After a much-anticipated wait, developer Quantic Dreams released the critically acclaimed, “Heavy Rain” on Feb. 23. The PlayStation exclusive title revolves around the lives of four seemingly unrelated characters who are somehow connected to the murders of the “Origami Killer.”
“Heavy Rain” is not your ordinary video game. It has no fail screens, no game-over and there is no right or wrong way of playing it. The story unfolds depending on the decisions you make with each of the characters in the game.
Unlike “Mass Effect 2” where these decisions are clearly either positive or negative, “Heavy Rain” runs the whole spectrum from positive to negative responses. This gives the player plenty of conversation options and story paths each character can take.
This concept may defy key aspects of most video games, let me give you an example. After leaving the apartment of a female suspect you just interviewed, a man barges in and you hear her scream. A moral decision arises, to either help her or walk away. You decide to help and a fight starts. The game transitions into an interactive cut-scene where it prompts you to press or move the joystick at specific moments which translate into you either winning or losing the fight. You lose the fight and leave the apartment. The story continues, but the repercussions of the decisions you took will carry on with you through the rest of the game. So you ask, “What if I had done something differently?” This is where “Heavy Rain” blossoms.
Throughout the game the decisions you make, regardless of how insignificant they may be, have repercussions in the future of your character. Although the main plot does not change, the path you take depends on the way you decide to play it.
The game is slow-paced with more dialog and cut-scenes than actual game-play in the sense of walking around and exploring. The controllers take some getting use to; moving your character around is especially frustrating at first, given that you propel your character forward with the R2 button. Frame rate issues and awkward camera angles are the only two other issues that are noticeable.
The game deals with a variety of mature themes such as death, abandonment and fatherhood, among others. This seems to add depth to your experience as the game becomes propelled by recognizable human emotions. A deeper bond is created between you and the characters because the decisions you make are entirely your own.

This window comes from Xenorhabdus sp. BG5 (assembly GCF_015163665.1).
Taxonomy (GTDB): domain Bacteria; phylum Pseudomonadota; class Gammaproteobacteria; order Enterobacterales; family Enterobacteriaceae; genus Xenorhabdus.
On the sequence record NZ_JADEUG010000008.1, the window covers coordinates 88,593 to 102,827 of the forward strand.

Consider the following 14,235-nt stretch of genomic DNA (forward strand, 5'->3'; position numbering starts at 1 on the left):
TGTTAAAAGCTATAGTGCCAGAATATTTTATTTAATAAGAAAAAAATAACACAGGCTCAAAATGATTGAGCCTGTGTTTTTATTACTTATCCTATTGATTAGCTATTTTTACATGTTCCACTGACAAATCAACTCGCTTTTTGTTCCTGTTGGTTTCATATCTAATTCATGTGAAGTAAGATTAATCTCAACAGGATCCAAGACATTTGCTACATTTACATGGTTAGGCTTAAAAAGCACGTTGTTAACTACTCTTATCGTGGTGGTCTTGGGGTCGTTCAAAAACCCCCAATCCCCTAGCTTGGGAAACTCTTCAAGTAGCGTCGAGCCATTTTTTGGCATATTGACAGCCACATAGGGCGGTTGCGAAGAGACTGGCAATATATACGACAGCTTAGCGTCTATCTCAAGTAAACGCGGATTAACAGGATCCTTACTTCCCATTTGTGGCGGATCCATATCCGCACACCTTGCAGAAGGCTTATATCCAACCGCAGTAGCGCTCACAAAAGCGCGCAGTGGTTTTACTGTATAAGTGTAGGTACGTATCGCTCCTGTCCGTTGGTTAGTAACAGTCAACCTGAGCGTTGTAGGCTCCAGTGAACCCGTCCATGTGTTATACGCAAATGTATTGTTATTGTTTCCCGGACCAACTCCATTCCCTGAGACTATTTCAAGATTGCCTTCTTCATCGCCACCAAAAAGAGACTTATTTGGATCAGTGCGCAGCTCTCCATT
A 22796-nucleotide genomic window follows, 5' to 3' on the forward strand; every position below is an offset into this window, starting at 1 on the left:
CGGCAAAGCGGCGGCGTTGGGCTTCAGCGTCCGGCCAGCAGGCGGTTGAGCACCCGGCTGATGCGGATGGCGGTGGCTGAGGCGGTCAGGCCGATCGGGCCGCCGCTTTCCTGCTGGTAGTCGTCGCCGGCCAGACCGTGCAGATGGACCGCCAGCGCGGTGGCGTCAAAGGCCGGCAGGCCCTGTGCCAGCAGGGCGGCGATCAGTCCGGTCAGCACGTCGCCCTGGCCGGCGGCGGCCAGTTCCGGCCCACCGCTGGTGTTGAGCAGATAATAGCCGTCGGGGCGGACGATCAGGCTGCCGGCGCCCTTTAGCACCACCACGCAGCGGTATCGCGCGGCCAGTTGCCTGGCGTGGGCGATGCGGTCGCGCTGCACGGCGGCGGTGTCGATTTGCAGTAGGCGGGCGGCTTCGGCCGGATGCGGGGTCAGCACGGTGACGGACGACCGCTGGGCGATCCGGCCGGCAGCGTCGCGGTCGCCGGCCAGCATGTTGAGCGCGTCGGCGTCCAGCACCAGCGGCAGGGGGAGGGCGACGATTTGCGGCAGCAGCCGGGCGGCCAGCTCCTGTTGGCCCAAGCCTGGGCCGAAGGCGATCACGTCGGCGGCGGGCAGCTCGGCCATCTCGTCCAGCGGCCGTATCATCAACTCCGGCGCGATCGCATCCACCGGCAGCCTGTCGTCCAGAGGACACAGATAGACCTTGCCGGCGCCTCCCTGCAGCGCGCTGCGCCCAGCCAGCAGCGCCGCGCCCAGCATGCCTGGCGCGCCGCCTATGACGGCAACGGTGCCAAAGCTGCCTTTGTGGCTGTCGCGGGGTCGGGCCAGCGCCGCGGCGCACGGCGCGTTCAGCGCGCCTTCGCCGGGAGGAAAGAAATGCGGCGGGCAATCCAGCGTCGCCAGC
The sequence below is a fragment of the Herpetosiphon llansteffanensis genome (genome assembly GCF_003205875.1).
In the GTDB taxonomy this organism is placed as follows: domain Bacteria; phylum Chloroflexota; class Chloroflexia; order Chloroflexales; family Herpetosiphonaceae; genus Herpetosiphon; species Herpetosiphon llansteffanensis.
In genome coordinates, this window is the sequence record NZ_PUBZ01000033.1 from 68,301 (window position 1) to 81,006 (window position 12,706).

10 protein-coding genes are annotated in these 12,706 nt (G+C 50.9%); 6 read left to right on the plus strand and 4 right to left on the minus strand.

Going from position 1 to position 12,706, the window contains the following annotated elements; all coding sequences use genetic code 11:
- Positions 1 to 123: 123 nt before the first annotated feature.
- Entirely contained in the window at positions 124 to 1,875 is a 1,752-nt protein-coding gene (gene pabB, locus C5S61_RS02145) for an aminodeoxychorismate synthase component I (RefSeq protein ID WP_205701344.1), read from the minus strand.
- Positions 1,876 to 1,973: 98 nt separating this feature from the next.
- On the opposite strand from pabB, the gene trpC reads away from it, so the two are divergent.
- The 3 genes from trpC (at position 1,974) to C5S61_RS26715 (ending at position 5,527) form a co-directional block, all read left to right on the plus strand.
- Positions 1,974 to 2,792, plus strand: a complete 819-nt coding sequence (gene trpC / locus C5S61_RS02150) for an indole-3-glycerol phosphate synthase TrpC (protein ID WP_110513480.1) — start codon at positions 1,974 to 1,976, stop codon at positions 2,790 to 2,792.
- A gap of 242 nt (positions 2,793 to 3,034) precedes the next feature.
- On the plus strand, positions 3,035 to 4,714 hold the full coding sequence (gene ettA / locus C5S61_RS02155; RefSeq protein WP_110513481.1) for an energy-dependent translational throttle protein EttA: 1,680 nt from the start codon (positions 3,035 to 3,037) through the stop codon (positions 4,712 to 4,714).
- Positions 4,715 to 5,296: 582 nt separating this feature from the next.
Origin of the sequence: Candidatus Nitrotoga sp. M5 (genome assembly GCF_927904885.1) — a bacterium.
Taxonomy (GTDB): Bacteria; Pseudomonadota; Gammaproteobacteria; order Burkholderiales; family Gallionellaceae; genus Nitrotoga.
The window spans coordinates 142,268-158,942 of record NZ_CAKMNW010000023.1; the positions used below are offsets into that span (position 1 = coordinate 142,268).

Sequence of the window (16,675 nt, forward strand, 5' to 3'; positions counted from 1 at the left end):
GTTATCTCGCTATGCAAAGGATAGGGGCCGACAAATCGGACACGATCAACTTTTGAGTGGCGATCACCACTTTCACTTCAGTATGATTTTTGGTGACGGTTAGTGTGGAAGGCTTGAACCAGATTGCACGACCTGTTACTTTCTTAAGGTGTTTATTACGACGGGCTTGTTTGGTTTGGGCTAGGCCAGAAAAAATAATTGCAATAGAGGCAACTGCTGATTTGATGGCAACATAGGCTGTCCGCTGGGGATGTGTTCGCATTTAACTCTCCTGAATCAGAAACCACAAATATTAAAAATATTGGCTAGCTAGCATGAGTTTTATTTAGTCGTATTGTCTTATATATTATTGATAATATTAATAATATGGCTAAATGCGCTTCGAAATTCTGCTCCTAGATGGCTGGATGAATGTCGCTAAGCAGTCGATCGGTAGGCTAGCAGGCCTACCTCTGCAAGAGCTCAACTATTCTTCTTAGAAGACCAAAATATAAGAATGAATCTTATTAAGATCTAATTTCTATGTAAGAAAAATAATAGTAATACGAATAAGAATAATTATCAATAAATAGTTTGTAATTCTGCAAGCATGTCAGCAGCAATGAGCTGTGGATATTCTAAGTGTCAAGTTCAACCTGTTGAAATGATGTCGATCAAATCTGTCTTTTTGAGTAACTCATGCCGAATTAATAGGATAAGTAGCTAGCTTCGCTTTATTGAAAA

Although some may argue that “Heavy Rain” has a high re-play value, I found myself so consumed by the way my story and characters turned out I did not wish to play it again, at least not for a while. One run through is fulfilling enough to keep you thinking about your experience for weeks to come. This is why I would recommend anyone who is interested in the game, but does not have $60 to purchase it, to rent it first.
Give the game a spin, maybe the whole interactive drama idea is not your cup of tea. With a campaign lasting roughly eight to 10 hours, you will have enough time to beat it and decide if it’s a game you would like to own. Now that being said, you would be the proud owner of a game that will steal the spotlight this year plus a potential Game of the Year contender.
“Heavy Rain” is a thrilling and absorbing video game. The voice acting and character animations are done so well it’s hard not to get emotionally attached to certain parts of the game.
Developers need to take the risk and create innovative games like “Heavy Rain,” instead of re-working already popular game titles. “Heavy Rain” does something unique and pushes the video game industry forward further establishing the medium as an art form.
Sony has already announced downloadable content for the game in the form of episodes featuring the rest of Heavy Rain’s cast. Each episode will be available for $4.99, and will take place either before or after the original game. For details, visit http://heavyrainps3.com.
For its excellent graphics, gripping story line, re-playability and innovative approach, “Heavy Rain” gets five out of five stars.
ESRB Rating: M for Mature Audiences
Retail Price: $59.99